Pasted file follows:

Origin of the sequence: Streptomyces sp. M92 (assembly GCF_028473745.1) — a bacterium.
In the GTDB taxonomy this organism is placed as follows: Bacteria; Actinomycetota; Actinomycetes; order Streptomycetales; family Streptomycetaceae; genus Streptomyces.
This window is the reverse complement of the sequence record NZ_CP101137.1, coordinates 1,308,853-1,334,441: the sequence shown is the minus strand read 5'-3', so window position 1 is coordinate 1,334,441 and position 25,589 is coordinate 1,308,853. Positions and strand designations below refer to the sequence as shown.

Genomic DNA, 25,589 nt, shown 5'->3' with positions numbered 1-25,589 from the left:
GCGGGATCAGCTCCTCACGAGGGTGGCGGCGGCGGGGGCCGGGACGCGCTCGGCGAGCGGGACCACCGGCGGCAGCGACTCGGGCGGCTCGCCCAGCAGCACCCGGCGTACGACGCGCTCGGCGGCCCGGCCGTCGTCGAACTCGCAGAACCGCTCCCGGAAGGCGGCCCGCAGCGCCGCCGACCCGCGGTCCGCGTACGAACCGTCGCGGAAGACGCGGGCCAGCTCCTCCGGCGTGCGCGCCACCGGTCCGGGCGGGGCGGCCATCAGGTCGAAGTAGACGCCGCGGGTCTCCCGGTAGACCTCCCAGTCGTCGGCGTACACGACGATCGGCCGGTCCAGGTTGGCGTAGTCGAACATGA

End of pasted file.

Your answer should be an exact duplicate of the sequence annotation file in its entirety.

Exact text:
Origin of the sequence: Streptomyces sp. M92 (assembly GCF_028473745.1) — a bacterium.
In the GTDB taxonomy this organism is placed as follows: Bacteria; Actinomycetota; Actinomycetes; order Streptomycetales; family Streptomycetaceae; genus Streptomyces.
This window is the reverse complement of the sequence record NZ_CP101137.1, coordinates 1,308,853-1,334,441: the sequence shown is the minus strand read 5'-3', so window position 1 is coordinate 1,334,441 and position 25,589 is coordinate 1,308,853. Positions and strand designations below refer to the sequence as shown.

Genomic DNA, 25,589 nt, shown 5'->3' with positions numbered 1-25,589 from the left:
GCGGGATCAGCTCCTCACGAGGGTGGCGGCGGCGGGGGCCGGGACGCGCTCGGCGAGCGGGACCACCGGCGGCAGCGACTCGGGCGGCTCGCCCAGCAGCACCCGGCGTACGACGCGCTCGGCGGCCCGGCCGTCGTCGAACTCGCAGAACCGCTCCCGGAAGGCGGCCCGCAGCGCCGCCGACCCGCGGTCCGCGTACGAACCGTCGCGGAAGACGCGGGCCAGCTCCTCCGGCGTGCGCGCCACCGGTCCGGGCGGGGCGGCCATCAGGTCGAAGTAGACGCCGCGGGTCTCCCGGTAGACCTCCCAGTCGTCGGCGTACACGACGATCGGCCGGTCCAGGTTGGCGTAGTCGAACATGA